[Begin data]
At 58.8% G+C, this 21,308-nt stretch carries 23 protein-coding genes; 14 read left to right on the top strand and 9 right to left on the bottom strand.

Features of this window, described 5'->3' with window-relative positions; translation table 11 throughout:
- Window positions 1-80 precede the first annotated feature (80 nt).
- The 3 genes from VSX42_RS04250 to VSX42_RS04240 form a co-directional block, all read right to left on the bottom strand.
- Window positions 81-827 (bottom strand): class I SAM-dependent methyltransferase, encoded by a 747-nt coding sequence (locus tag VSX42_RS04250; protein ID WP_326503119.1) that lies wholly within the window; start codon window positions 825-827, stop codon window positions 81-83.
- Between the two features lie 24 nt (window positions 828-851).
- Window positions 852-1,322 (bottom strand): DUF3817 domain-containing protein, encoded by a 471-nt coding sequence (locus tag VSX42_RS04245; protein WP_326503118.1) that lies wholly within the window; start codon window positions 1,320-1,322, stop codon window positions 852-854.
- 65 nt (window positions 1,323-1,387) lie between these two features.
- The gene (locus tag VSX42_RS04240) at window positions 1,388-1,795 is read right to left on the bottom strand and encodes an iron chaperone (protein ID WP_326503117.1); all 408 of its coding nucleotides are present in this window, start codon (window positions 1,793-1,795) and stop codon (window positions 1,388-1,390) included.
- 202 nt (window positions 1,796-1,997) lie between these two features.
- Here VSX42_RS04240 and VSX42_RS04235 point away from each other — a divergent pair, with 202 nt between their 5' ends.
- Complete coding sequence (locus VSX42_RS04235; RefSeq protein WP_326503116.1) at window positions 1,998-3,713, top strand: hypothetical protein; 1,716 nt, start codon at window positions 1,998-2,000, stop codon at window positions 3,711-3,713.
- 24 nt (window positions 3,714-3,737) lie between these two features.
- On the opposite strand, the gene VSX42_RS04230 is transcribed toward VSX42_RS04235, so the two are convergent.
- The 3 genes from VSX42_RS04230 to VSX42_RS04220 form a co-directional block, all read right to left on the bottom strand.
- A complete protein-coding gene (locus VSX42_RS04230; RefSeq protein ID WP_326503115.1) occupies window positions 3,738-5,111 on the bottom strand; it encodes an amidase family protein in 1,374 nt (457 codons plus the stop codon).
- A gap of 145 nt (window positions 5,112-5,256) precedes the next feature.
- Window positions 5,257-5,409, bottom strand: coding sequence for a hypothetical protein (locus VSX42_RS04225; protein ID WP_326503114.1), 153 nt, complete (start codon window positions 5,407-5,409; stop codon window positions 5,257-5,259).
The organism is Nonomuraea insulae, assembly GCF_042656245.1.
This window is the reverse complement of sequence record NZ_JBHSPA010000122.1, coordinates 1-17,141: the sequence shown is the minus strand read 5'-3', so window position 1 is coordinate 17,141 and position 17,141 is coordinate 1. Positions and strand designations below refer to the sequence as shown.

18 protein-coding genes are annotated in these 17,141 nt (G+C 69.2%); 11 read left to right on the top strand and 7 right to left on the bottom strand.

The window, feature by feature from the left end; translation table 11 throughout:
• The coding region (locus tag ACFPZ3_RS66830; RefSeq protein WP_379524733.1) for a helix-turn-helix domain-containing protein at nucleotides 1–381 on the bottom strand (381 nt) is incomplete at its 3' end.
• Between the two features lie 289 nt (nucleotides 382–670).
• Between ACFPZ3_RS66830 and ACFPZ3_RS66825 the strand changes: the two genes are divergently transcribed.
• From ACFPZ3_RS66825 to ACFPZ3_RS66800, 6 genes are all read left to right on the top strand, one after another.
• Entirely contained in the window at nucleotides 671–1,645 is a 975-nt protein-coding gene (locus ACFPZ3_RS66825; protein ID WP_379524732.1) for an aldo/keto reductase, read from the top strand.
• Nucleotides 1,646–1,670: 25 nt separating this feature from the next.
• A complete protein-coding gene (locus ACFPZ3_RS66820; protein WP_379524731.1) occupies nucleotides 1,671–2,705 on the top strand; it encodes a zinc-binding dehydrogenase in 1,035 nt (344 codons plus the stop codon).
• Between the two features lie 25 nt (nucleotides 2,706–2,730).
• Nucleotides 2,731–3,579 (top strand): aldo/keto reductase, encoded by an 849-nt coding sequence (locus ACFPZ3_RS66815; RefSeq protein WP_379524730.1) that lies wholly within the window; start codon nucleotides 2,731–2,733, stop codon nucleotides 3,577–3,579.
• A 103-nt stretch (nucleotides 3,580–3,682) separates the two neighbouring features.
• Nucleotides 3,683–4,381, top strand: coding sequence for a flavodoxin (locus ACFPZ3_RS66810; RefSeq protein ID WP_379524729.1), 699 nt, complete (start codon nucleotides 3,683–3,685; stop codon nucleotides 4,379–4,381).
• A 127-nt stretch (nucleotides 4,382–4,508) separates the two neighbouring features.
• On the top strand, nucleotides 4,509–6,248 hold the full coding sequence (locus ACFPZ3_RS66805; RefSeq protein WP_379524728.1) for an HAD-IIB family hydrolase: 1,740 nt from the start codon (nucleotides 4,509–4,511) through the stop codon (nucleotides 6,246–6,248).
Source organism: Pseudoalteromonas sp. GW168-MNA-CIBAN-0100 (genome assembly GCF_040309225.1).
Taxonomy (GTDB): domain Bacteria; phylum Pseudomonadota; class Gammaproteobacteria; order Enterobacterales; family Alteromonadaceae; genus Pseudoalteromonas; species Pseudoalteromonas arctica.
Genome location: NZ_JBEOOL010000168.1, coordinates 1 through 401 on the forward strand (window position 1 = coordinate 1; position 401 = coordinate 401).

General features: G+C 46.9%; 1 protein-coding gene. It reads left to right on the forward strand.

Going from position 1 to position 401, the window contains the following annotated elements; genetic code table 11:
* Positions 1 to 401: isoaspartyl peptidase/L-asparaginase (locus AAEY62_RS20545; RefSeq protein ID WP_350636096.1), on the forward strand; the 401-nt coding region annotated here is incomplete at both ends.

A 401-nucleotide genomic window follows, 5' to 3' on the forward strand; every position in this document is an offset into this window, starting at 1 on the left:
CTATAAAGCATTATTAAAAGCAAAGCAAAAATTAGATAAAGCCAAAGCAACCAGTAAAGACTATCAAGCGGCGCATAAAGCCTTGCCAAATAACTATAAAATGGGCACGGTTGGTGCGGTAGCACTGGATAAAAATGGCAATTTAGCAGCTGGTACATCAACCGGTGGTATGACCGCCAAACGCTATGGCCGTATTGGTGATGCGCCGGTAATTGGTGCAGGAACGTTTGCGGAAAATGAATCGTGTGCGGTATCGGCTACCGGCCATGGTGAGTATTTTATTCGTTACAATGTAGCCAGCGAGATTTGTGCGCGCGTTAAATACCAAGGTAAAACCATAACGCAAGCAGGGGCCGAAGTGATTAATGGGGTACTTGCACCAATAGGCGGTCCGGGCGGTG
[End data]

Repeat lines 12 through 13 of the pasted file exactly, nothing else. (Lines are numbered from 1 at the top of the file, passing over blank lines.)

- Complete coding sequence (locus VSX42_RS04235; RefSeq protein WP_326503116.1) at window positions 1,998-3,713, top strand: hypothetical protein; 1,716 nt, start codon at window positions 1,998-2,000, stop codon at window positions 3,711-3,713.
- 24 nt (window positions 3,714-3,737) lie between these two features.